We amuse ourselves watching soldier crabs. When we first approach they form into large groups and run away from us. The groups become progressively smaller as individuals at the rear stop and bury themselves.

We haven't seen anything attacking them. Just us annoying them.

I do sometimes wonder how much free will is part of human behaviour. I suspect there's more to the question than simply "nature or nurture".

  Sail number FRA 9738.

There were two catamarans (?) traveling north that had to tack and took a few hours for a few km to gain entry to Albany Passage. Very slow progress, the wind just wasn't right for them.

The other catamaran had no sail number, there was a name but a bit illegible at distance.

  We'll search for "Hercules Leader" when next we have internet. We think a ro-ro car carrier. It must have come from Malaysia or maybe even further away in Europe. The route from Japan would be further east. We last saw a ship like this, though a bit shorter, and two passing, in the Severn estuary, in January 2012.

We also see container ships and bulk carriers.

They appear from behind Albany Island heading south east, round Wyborn Reef, then head about due south.

Wyborn Reef has a lighthouse. About 20km from us we can barely see the light at night. South east of us we can see Turtle Head Island, also about 20km away.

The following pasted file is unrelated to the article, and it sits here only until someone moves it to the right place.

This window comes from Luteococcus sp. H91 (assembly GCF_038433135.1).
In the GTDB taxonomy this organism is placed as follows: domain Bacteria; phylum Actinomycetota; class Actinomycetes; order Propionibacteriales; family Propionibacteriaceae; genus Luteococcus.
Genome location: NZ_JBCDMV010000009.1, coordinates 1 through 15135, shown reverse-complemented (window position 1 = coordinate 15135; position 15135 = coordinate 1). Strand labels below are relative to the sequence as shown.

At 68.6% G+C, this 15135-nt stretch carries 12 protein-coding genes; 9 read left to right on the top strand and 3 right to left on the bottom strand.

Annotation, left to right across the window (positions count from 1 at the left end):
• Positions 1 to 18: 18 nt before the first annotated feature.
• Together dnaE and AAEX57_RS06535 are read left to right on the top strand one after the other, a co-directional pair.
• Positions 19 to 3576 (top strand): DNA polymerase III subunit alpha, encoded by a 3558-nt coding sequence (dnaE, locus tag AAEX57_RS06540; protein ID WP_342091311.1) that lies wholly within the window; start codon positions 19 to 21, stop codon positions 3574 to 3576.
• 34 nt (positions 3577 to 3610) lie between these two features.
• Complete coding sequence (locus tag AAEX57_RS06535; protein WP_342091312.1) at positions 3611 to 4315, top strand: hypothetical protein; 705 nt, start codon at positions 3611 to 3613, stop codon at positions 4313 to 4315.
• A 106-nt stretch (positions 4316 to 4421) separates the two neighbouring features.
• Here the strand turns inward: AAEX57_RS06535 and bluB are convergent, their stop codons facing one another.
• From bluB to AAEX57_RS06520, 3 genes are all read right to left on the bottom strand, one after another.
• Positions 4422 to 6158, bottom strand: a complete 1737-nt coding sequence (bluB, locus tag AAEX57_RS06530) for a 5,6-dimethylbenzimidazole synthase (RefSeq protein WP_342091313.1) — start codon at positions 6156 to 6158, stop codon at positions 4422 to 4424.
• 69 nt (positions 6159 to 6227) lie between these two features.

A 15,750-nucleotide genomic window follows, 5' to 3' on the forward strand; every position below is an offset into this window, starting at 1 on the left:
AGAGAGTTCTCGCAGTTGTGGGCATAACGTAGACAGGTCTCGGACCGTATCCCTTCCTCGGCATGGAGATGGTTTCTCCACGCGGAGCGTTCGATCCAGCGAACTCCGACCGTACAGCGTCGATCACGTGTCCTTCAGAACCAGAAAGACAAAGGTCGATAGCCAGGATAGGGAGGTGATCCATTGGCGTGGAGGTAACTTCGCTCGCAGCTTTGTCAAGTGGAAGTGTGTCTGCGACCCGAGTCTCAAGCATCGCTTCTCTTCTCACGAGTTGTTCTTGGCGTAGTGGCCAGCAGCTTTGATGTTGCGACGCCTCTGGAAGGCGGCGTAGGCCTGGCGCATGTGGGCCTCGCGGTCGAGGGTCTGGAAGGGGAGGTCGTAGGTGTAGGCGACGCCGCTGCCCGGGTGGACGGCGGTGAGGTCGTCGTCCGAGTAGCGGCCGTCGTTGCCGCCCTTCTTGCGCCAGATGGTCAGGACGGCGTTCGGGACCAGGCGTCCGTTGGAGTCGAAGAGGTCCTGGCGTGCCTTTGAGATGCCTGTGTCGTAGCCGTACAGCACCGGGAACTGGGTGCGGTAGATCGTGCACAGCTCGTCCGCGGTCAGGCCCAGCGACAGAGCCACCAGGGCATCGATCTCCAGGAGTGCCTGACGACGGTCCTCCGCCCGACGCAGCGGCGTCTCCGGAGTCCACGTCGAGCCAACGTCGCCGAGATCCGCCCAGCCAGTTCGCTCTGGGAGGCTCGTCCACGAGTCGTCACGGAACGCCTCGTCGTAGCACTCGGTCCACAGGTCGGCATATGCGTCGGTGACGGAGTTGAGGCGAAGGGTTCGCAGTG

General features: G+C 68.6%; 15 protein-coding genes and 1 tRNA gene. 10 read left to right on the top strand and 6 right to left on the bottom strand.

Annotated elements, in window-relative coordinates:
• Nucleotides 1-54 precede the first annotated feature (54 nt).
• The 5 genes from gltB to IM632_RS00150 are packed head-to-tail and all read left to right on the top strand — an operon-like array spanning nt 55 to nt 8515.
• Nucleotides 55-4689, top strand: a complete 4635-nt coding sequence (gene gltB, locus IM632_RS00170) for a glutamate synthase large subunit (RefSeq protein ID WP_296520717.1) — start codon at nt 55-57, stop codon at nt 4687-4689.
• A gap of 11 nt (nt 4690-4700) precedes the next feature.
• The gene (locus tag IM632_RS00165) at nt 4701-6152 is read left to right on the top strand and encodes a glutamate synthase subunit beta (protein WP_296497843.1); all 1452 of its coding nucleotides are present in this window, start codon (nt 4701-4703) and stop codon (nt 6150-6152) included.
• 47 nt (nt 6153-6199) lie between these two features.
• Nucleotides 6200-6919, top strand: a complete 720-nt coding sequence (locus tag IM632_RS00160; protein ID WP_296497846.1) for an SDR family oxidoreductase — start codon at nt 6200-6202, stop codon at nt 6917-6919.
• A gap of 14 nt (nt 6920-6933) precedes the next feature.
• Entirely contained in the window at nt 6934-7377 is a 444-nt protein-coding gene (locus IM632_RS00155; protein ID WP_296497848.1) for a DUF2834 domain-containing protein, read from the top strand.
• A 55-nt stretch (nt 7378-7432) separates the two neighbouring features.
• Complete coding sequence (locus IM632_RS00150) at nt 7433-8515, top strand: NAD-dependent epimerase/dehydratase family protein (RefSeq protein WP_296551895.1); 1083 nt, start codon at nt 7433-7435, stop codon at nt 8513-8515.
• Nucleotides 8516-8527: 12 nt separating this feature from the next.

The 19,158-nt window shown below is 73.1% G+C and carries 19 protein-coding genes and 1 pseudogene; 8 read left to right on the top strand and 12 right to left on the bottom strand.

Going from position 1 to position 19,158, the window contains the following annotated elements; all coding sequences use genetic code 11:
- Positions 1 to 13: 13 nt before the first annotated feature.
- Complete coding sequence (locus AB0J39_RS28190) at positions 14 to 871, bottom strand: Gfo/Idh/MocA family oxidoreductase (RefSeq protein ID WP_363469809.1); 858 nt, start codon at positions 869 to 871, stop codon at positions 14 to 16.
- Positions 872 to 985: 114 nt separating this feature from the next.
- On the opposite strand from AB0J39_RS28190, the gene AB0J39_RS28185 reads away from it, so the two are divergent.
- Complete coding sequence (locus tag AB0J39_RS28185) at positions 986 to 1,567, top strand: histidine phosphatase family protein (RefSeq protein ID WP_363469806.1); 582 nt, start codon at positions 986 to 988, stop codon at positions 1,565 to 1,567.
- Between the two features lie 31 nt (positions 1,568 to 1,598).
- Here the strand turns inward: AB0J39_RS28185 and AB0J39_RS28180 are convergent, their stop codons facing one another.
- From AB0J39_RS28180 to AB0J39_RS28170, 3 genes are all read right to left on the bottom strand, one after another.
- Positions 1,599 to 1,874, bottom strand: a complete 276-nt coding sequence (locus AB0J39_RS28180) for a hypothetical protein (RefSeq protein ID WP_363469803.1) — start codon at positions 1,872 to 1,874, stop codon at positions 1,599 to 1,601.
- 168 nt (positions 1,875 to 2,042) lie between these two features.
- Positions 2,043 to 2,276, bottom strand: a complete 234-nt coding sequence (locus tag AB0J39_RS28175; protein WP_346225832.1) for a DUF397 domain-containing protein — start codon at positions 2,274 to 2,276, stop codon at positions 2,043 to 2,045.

Our daily constitutional. We decided to walk back to Somerset ruins.

The longer we look, the more we see.

  Looking across the mouth of Albany Passage to Albany Island. Yesterday's catamarans came through here, there's a nice tidal mix, the yachts would have seen it calmer as they were near low tide.

We nearly camped here when we first arrived. Pleased we didn't, our beachside residence is much more salubrious and welcoming than this windswept bit of land.

  Albany Passage looking north. The big ships go round the outside.
  There's a cross, some canons, a memorial to the last private owner (sold to government in 1948), three aboriginal graves, and a couple of derelict shacks. This shack has a galvanised steel frame so is obviously not from the original settlement.

We had a brief look for the Jardine Grave but failed to find it. We also didn't find their well, or the Freshwater Spring.

We'll have another look on the way out, we'll have the gps and map with us. Which will tell us there's a track heading north for a few hundred meters to campsite overlooking Albany Passage and ruins and hopefully rock art a short walk north. Then we'll feel silly for not looking more closely at our maps and info.


  An evening stroll on the beach revealed what has been making wide short tracks in the sand. Normally covered in sand I tipped this one over, cleared sand off it, and set it down again. Its about 30mm across and quite rigid. Its just started moving left to right. It moves very smoothly, sort of "flowing".

The small spiral snail has hitched a lift.

We've seen dead ones washed up, but never live. Now we know. Segmented. A bit like a cross between a starfish and a sea urchin.

Somerset to Wroonga Point June 16 2019